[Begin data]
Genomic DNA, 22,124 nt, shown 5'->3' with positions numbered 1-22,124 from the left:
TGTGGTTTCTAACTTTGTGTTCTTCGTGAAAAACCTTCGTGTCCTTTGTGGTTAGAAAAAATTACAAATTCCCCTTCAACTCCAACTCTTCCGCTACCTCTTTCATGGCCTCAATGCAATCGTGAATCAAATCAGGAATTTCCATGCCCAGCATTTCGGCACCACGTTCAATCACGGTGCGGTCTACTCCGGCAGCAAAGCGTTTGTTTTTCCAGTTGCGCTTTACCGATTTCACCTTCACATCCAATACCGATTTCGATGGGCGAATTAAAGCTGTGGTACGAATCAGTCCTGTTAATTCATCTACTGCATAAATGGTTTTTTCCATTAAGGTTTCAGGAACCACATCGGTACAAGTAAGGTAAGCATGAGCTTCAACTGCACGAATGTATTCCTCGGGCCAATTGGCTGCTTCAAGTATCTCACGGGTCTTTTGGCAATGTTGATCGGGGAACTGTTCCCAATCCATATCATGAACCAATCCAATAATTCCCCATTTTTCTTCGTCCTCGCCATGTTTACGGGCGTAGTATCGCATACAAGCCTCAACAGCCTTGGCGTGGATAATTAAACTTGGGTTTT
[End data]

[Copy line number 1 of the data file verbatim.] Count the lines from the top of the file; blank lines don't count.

Genomic DNA, 22,124 nt, shown 5'->3' with positions numbered 1-22,124 from the left: